With fatphobia ingrained in everyday conversation and “comedy,” and the prevalent discrimination fat people face in our society, the body positivity movement is more than just a feel-good revolution. This movement also stands as a social movement, created to challenge preconceived notions, problematic behavior, and alter the idea of what it means to be beautiful.

Now, what does this have to do with thin people? Until recent years, plus-sized individuals have received little to no representation celebrating their body or even normalizing their body type, while thin people have had this luxury for many years. Skinny shaming isn’t as problematic because it does not affect one’s employment or the way in which people view them (i.e. lazy). If people who are thin want to feel good about their body, they can look at basically any magazine cover, or on any televised advertisement.

I’m not insinuating that people who are thin do not also struggle with being comfortable in their skin. I’m simply stating that people’s biases towards fat people run much deeper and there are many struggles that come with it that aren’t discussed. Thinness has a definite place in the body positivity movement, as long as there is an acknowledgment of the privilege that comes with it.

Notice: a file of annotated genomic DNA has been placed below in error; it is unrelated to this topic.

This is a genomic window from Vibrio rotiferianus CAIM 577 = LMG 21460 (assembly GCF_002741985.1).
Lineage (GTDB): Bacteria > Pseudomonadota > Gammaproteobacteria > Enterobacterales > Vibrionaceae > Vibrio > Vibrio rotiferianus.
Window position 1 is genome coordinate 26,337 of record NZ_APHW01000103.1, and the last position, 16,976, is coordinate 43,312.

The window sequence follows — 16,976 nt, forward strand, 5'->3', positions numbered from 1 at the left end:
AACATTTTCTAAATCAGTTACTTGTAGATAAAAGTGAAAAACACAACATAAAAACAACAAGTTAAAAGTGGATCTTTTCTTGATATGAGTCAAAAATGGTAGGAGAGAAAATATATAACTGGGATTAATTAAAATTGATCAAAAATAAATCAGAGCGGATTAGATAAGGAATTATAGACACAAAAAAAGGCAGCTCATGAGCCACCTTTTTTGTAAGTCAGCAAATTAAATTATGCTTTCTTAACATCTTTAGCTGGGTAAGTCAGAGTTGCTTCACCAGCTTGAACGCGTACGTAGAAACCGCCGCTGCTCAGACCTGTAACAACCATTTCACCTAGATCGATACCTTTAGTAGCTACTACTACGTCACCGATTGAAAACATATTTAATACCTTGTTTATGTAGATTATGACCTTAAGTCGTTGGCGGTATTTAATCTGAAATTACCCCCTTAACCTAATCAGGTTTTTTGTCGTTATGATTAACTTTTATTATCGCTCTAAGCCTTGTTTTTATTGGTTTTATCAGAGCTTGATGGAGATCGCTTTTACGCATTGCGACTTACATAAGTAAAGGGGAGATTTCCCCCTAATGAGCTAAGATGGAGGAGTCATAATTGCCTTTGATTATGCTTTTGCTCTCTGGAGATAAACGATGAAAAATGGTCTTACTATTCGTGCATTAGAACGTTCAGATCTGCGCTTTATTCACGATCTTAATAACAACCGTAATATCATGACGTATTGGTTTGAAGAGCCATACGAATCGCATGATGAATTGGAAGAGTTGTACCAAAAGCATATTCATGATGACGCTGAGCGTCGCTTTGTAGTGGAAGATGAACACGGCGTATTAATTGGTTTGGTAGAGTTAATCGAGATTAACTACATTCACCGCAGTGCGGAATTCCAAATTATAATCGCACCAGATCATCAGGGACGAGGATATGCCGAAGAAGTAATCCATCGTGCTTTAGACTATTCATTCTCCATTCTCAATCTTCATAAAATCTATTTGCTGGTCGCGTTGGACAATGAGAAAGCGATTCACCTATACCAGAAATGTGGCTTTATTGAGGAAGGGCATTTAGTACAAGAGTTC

Everyone exists in a physical entity, and as such, we have to find some sort of comfort in it. And certain institutions make this harder for certain body types than others. This movement is encompassing of all body types. So celebrate your body, and be body positive, as long as you’re cognizant of the root of the problem.

Love yourself, but be mindful; ensure you’re not actively or unconsciously taking safe spaces and conversations away from the stories and experiences of those who have been hurt by systematic and casual fatphobia. Advocating doesn’t end with conventionality. Be aware, listen, and inform.